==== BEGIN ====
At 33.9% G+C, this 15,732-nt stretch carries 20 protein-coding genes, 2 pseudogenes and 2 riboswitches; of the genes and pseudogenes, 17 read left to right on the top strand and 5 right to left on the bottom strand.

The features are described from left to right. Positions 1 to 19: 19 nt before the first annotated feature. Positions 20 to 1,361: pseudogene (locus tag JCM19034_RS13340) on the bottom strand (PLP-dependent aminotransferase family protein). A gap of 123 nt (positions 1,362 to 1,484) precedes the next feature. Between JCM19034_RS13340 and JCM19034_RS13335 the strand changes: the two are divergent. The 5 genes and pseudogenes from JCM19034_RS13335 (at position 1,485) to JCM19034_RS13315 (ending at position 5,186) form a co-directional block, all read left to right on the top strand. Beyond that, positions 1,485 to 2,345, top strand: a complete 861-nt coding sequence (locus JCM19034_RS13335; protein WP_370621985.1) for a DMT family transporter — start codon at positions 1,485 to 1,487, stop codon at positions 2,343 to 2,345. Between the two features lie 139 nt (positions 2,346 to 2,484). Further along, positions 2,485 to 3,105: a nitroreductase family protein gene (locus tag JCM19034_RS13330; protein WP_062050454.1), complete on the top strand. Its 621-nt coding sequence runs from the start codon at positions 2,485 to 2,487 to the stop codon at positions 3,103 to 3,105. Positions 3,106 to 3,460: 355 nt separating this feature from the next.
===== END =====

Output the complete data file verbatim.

At 33.9% G+C, this 15,732-nt stretch carries 20 protein-coding genes, 2 pseudogenes and 2 riboswitches; of the genes and pseudogenes, 17 read left to right on the top strand and 5 right to left on the bottom strand.

The features are described from left to right. Positions 1 to 19: 19 nt before the first annotated feature. Positions 20 to 1,361: pseudogene (locus tag JCM19034_RS13340) on the bottom strand (PLP-dependent aminotransferase family protein). A gap of 123 nt (positions 1,362 to 1,484) precedes the next feature. Between JCM19034_RS13340 and JCM19034_RS13335 the strand changes: the two are divergent. The 5 genes and pseudogenes from JCM19034_RS13335 (at position 1,485) to JCM19034_RS13315 (ending at position 5,186) form a co-directional block, all read left to right on the top strand. Beyond that, positions 1,485 to 2,345, top strand: a complete 861-nt coding sequence (locus JCM19034_RS13335; protein WP_370621985.1) for a DMT family transporter — start codon at positions 1,485 to 1,487, stop codon at positions 2,343 to 2,345. Between the two features lie 139 nt (positions 2,346 to 2,484). Further along, positions 2,485 to 3,105: a nitroreductase family protein gene (locus tag JCM19034_RS13330; protein WP_062050454.1), complete on the top strand. Its 621-nt coding sequence runs from the start codon at positions 2,485 to 2,487 to the stop codon at positions 3,103 to 3,105. Positions 3,106 to 3,460: 355 nt separating this feature from the next.